Due to one misunderstanding or another, the EVANS cut across in front of the MELBOURNE and was cut into. Within 5 minutes of contact 74 of the EVANS, the crew was dead to the bottom of the ocean. The sights and smells of that day are still locked in my head.
One year later this whole thing would be reinforced by my own collision event. After working an 18-hour shift I was dead asleep and could hear the Bong Bong of the abandoned ship alarm. As I had heard it a thousand times before as a test. The difference this time the sleeping birth had all the lights were, there was activity everywhere. It was then I heard the voice of the Boatswain in a very shaky voice say "go to abandon ship stations, THIS IS NOT A DRILL" Bong Bong again. Another Sailor punches me on the shoulder telling me to get the F--- out of here.
My abandon ship station and gear were on board one of the two helicopters. Because of my delay at getting awake, I missed the choppers taking off. All at once everything that I had seen and smelled a year ago was back.
This coupled with the fact that Nixon refused to allow the 74 to be added to the death toll of Vietnam. And later would be denied their rightful place on the Wall. All of these factors would form this activity in my mind forever.
Of all your duty stations or assignments, which one do you have fondest memories of and why? Which was your least favorite?
My first assignment was with a VP Squadron at North Island, CA. This was my first introduction to the flight crew. Learned how to do walk around and the joy and freedom of the skies. Then my last duty was with a Helicopter Combat Supply Squadron, HC-3 at Imperial Beach, CA. We learned how to survive a plane crash in the water. To survive on land if we crash there and how to survive captivity if we went down in enemy hands. In the process of training, I got both eyes torn with a stick and learned how to get along blind for several months.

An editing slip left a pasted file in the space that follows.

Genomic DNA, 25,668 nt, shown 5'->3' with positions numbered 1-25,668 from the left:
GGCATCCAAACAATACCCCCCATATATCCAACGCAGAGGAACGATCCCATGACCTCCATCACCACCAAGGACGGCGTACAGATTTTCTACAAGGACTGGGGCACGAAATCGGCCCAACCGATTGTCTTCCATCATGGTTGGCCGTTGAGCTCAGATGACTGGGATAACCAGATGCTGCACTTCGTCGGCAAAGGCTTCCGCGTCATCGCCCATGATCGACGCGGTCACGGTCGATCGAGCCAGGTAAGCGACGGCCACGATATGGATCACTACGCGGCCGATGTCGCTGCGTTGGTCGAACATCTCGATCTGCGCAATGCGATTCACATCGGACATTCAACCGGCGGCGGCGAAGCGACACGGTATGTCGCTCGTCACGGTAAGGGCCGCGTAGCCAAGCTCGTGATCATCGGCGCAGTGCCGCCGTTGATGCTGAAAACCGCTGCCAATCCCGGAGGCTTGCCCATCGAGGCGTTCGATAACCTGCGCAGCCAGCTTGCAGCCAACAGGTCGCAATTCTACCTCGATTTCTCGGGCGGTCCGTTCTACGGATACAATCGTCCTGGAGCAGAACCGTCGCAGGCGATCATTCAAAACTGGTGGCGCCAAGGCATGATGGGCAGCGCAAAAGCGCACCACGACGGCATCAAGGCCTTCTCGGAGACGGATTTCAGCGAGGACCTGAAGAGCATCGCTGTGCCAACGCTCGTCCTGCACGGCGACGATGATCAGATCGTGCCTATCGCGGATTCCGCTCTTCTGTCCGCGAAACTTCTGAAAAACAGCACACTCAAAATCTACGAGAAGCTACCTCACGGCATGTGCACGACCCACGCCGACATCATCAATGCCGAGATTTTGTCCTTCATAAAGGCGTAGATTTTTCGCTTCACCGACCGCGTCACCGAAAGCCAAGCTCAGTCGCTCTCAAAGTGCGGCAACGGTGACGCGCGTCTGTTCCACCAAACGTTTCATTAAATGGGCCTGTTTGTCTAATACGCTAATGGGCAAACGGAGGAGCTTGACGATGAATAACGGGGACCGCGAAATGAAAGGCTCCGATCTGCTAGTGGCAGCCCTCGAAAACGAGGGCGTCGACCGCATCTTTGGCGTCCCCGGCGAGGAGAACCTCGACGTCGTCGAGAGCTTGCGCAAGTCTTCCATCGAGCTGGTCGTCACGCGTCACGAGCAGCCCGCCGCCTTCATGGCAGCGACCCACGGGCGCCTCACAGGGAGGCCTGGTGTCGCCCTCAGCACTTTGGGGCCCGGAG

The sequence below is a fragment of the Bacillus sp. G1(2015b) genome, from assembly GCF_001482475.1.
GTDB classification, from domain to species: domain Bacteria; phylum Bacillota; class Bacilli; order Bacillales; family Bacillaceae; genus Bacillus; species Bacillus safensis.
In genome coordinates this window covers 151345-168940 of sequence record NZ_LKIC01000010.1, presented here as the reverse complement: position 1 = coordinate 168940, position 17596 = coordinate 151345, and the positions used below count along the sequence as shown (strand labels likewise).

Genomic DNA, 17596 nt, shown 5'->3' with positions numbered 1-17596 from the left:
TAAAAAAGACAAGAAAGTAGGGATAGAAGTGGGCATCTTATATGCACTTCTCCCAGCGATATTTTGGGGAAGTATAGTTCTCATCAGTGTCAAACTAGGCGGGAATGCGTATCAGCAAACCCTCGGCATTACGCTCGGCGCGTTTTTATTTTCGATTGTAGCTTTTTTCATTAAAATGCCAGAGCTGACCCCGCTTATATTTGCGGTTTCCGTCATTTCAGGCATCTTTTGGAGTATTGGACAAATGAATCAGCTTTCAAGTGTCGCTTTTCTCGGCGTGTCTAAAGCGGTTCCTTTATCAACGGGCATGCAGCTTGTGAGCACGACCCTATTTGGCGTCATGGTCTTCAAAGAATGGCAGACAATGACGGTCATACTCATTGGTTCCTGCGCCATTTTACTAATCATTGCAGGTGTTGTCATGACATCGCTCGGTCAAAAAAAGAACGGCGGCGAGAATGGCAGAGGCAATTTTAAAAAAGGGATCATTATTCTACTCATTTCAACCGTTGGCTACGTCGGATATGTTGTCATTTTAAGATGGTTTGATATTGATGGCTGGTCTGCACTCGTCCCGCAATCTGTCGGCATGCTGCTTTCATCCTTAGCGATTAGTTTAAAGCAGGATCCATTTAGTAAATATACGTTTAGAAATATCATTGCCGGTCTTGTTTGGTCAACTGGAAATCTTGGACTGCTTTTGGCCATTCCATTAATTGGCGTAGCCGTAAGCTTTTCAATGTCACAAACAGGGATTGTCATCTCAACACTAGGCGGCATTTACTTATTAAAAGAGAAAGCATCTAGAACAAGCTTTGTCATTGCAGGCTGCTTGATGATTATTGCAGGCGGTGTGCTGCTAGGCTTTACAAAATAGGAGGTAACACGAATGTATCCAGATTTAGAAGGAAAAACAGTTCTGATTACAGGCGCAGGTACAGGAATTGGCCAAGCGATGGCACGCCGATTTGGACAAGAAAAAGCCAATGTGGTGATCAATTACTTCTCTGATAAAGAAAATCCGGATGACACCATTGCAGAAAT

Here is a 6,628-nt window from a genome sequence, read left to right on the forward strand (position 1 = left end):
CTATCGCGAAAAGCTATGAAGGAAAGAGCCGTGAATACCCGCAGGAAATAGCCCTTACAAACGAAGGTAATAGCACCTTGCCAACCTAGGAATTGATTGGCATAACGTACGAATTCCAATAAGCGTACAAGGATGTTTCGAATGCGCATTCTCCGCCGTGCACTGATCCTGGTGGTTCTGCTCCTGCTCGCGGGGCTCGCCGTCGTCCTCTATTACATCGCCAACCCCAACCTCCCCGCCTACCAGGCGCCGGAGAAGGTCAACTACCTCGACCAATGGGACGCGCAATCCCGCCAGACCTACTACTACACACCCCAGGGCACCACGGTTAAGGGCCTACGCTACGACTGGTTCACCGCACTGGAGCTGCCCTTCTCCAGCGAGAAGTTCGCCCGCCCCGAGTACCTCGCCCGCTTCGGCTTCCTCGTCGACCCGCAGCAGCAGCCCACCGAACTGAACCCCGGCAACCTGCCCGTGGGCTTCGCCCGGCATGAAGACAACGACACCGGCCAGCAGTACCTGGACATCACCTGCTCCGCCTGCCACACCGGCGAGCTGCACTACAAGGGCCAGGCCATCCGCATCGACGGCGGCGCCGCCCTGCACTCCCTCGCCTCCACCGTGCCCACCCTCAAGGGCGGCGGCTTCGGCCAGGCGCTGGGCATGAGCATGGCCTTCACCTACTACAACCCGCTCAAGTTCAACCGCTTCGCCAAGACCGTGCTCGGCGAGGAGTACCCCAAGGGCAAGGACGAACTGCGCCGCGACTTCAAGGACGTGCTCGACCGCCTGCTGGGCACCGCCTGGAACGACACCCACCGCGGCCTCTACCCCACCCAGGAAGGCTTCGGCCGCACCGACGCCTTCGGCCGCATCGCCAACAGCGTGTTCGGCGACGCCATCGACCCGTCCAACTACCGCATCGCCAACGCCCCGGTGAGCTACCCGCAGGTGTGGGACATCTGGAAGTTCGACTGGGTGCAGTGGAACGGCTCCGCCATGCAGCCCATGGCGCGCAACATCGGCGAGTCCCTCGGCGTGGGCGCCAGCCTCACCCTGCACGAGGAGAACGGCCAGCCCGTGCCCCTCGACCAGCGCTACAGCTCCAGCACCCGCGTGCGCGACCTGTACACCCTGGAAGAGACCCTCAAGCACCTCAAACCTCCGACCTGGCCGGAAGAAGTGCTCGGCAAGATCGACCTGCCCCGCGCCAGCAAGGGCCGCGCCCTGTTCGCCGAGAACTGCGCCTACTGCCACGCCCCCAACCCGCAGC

I Spent many months TDY to one department or another supposedly filling the requirements of the Squadron. For my time while on base, it wasn't too bad in the Kitchen, Housing, Laundry Head Duty. While onboard the ship these duties would prove a challenge. In the 60's it was easier to befriend a Marine than for an Airdale to befriend a Black shoe. In the Kitchen, a Black shoe PO1 would have me thrown in a hot oven and then write me up for getting burned. In housing, a PO1 would make me clean the underside of the sink,s and many times, he would piss in the sink I was cleaning. Head Duty when I got things clean, they would come in and piss on the floors and walls. PO1 if not the XO, would write me up because I failed/refused to do a good job.
I understand the harassment concept, but the extreme Physical and Mental abuse were so far out of alignment to many others that they had to see some of it for themselves before they would believe me. It was later I learned that it was my darker skin than most as well as for some reason, I got the tag as being gay. Mostly because I refused to take on prostitutes. I am not, nor have I ever been gay, but if the word gets thrown at you it will never leave. I find nothing wrong with the tag; it's the mistreatment that goes with it that is wrong.
While it was a difficult time, it made me stronger because of it. Would I do it again, no? Do I regret my time in the Navy? No, I don't.
From your entire military service, describe any memories you still reflect back on to this day.
Having my friend and roommate who had died in a chopper crash and helping his family immortalize him has left a profound mark on my soul. The chance to see half of the world I was was a chance of a lifetime. It would have been better to have experienced all these places without the constant idea and memories of war. However, having the chance to see and visit with the people of war and the people in the backwoods of other cultures. This gave me the chance to see how little we differ and how different we all are.